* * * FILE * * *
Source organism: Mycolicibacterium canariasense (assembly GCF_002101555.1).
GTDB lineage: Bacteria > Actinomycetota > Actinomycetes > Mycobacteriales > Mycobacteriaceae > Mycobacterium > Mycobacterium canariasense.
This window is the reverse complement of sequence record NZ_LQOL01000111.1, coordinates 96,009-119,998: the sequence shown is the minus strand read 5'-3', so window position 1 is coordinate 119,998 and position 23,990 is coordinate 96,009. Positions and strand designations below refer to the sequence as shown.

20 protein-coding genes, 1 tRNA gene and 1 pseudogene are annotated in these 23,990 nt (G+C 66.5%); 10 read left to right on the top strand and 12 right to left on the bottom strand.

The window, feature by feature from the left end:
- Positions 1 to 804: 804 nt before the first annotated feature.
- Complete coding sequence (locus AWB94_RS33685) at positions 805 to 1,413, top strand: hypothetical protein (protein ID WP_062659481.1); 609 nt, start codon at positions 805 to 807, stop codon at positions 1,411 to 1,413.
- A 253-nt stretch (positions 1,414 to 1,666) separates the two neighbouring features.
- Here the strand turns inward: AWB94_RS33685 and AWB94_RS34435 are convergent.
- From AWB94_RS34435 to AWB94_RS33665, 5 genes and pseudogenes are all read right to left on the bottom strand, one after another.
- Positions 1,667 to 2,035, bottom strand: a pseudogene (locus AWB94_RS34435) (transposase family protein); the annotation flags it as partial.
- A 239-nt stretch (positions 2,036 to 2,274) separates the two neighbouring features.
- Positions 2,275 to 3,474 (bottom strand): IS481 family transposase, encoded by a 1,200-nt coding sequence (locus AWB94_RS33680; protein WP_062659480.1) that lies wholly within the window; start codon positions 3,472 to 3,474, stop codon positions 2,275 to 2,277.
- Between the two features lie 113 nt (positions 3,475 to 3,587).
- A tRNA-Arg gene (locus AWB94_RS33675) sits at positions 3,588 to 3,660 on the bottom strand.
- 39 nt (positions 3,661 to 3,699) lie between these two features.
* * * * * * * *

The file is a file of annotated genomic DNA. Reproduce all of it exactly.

Source organism: Mycolicibacterium canariasense (assembly GCF_002101555.1).
GTDB lineage: Bacteria > Actinomycetota > Actinomycetes > Mycobacteriales > Mycobacteriaceae > Mycobacterium > Mycobacterium canariasense.
This window is the reverse complement of sequence record NZ_LQOL01000111.1, coordinates 96,009-119,998: the sequence shown is the minus strand read 5'-3', so window position 1 is coordinate 119,998 and position 23,990 is coordinate 96,009. Positions and strand designations below refer to the sequence as shown.

20 protein-coding genes, 1 tRNA gene and 1 pseudogene are annotated in these 23,990 nt (G+C 66.5%); 10 read left to right on the top strand and 12 right to left on the bottom strand.

The window, feature by feature from the left end:
- Positions 1 to 804: 804 nt before the first annotated feature.
- Complete coding sequence (locus AWB94_RS33685) at positions 805 to 1,413, top strand: hypothetical protein (protein ID WP_062659481.1); 609 nt, start codon at positions 805 to 807, stop codon at positions 1,411 to 1,413.
- A 253-nt stretch (positions 1,414 to 1,666) separates the two neighbouring features.
- Here the strand turns inward: AWB94_RS33685 and AWB94_RS34435 are convergent.
- From AWB94_RS34435 to AWB94_RS33665, 5 genes and pseudogenes are all read right to left on the bottom strand, one after another.
- Positions 1,667 to 2,035, bottom strand: a pseudogene (locus AWB94_RS34435) (transposase family protein); the annotation flags it as partial.
- A 239-nt stretch (positions 2,036 to 2,274) separates the two neighbouring features.
- Positions 2,275 to 3,474 (bottom strand): IS481 family transposase, encoded by a 1,200-nt coding sequence (locus AWB94_RS33680; protein WP_062659480.1) that lies wholly within the window; start codon positions 3,472 to 3,474, stop codon positions 2,275 to 2,277.
- Between the two features lie 113 nt (positions 3,475 to 3,587).
- A tRNA-Arg gene (locus AWB94_RS33675) sits at positions 3,588 to 3,660 on the bottom strand.
- 39 nt (positions 3,661 to 3,699) lie between these two features.